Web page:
by renée c. hoogland. University Press of New England, January 2014. 232 p. ill. ISBN 9781611684919 (pbk.), $45.00.
Reviewed September 2014
Anna-Sophia Zingarelli-Sweet, MLIS Candidate, University of Pittsburgh School of Information Sciences, firstname.lastname@example.org
In this challenging and provocative study, Wayne State English professor renée hoogland offers an interdisciplinary perspective on contemporary aesthetics. Hoogland argues that prevailing theories have been inadequate to conceptualize the affective power and political impact of images beyond their representational function.
Over the last two decades, hoogland has written and taught prolifically on literature, American studies, gender and sexuality, feminism, and visual culture, and she brings this multifaceted background to bear here on the development of an aesthetic framework that resonates in contemporary information-saturated culture and the search for meaningful questions that are truly aesthetic, rather than ethical or hermeneutic, in nature. Drawing heavily on Kant, Deleuze, Whitehead, and Bakhtin, among others, hoogland constructs a theory of art as affective event. Indeed, hoogland suggests, the aesthetically successful work of visual art might be best seen as disruption. While the disruptive intervention - the “violent embrace” of the book’s title - draws both strident opposition and fervent support in today’s technology and culture climate, it is an undeniably current frame for the work that art does in the world. Unfortunately, however, the opacity of hoogland’s prose often obscures insights and strong arguments that could otherwise be illuminating.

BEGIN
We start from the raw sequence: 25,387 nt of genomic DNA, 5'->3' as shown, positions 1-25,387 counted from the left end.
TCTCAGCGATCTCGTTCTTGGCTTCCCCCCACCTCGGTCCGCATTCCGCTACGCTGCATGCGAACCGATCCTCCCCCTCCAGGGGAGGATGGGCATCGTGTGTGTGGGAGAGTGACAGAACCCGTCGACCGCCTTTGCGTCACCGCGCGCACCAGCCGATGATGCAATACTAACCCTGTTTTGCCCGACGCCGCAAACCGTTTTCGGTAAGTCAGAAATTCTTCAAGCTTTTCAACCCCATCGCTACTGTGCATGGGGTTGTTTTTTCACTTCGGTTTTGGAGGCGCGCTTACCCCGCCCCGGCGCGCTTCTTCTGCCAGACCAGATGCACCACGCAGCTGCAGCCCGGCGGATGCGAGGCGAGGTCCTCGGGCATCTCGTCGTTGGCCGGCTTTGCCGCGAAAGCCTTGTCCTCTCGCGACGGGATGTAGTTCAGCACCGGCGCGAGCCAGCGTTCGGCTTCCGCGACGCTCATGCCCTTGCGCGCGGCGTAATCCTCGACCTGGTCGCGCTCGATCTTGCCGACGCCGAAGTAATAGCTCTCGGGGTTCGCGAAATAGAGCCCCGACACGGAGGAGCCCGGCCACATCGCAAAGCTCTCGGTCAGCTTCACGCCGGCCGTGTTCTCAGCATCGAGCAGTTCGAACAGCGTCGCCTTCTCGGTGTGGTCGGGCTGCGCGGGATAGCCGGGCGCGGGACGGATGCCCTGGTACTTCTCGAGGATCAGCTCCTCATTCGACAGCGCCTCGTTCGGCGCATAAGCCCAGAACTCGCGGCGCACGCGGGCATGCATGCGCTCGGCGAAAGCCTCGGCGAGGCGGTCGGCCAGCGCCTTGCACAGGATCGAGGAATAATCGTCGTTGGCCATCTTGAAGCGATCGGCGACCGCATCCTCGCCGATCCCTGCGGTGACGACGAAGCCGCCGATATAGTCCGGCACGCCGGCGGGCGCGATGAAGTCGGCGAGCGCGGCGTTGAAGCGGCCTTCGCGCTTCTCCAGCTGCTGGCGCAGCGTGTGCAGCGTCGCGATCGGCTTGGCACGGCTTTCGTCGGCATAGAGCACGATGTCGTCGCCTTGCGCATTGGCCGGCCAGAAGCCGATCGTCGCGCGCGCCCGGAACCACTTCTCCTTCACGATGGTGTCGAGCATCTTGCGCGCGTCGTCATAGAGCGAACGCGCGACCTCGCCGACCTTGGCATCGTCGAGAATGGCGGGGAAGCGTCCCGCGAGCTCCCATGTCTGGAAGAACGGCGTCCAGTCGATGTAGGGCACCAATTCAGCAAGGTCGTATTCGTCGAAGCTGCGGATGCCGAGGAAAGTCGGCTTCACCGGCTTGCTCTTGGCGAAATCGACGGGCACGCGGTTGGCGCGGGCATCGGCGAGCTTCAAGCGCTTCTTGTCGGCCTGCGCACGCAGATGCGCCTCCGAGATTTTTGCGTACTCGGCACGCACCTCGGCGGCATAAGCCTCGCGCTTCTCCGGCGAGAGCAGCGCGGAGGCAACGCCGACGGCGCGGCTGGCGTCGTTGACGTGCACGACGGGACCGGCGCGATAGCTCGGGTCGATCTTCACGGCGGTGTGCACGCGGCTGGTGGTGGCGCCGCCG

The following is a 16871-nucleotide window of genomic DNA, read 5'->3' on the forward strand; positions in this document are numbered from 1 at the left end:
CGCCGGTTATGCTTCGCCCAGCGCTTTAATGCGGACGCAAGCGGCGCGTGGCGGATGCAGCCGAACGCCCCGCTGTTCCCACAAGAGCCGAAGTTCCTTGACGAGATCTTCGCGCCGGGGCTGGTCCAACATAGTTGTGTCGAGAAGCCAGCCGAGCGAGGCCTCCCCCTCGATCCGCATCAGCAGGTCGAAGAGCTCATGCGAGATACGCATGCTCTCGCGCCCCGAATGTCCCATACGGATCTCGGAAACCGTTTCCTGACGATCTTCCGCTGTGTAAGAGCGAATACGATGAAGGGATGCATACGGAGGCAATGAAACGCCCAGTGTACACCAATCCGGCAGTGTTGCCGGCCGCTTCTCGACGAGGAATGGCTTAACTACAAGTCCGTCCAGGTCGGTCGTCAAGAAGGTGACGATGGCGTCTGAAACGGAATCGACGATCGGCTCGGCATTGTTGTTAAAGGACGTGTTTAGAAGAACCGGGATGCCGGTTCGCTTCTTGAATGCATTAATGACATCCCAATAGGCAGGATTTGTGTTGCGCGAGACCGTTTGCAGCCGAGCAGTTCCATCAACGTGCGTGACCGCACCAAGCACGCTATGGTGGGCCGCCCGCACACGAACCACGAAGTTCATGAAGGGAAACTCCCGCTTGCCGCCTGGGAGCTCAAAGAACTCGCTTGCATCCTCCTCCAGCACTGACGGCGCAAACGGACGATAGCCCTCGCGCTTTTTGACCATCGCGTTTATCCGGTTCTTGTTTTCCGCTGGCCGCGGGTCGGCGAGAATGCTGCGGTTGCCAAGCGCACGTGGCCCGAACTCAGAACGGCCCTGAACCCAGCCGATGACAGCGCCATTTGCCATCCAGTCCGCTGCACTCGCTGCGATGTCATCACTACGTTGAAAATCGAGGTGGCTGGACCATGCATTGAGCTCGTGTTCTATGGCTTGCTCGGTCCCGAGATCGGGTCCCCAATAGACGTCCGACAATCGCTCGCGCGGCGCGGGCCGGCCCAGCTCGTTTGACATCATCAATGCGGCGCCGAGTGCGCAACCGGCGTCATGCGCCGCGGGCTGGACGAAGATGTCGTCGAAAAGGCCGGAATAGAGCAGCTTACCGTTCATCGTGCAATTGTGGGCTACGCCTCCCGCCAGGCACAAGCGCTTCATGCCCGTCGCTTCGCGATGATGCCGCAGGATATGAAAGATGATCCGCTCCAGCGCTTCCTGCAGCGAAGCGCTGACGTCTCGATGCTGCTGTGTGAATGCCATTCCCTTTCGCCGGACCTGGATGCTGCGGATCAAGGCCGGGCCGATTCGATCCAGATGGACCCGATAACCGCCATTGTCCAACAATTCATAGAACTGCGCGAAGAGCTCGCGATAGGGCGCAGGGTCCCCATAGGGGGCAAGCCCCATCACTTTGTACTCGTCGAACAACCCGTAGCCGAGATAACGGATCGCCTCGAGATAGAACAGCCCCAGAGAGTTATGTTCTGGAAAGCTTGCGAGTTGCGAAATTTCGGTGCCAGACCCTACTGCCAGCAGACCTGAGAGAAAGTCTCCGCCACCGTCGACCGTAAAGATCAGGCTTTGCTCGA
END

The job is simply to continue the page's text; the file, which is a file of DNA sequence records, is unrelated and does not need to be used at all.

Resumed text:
In the first three chapters, hoogland examines the discourse surrounding corporeality and the abject in contemporary art. A central chapter on neo-aesthetics acts as a hinge connecting to the final three chapters, which more closely examine the visual language of specific artworks ranging from the portraits of Rineke Dijkstra to Julia Reyes Taubman’s ruinous images of Detroit. Though resolutely ahistorical, hoogland persuasively identifies a common strand in contemporary art, which she often refers to as the “affective turn,” particularly in examining photography, drawing, installation, and art jewelry. There is a useful section of color plates for many of the most compelling images, but the impact of many of the other images suffer from their small-scale black-and-white presentation. Overall, however, the paperback is well-produced, durable, and comfortable to read, with well-documented endnotes and a valuable bibliography and index.
A Violent Embrace will be primarily of interest for academic libraries with programs emphasizing aesthetics, contemporary art, and critical theory. Since hoogland’s vocabulary is rich in jargon, it is best suited for graduate students and faculty, and is not recommended for any but the most advanced undergraduates.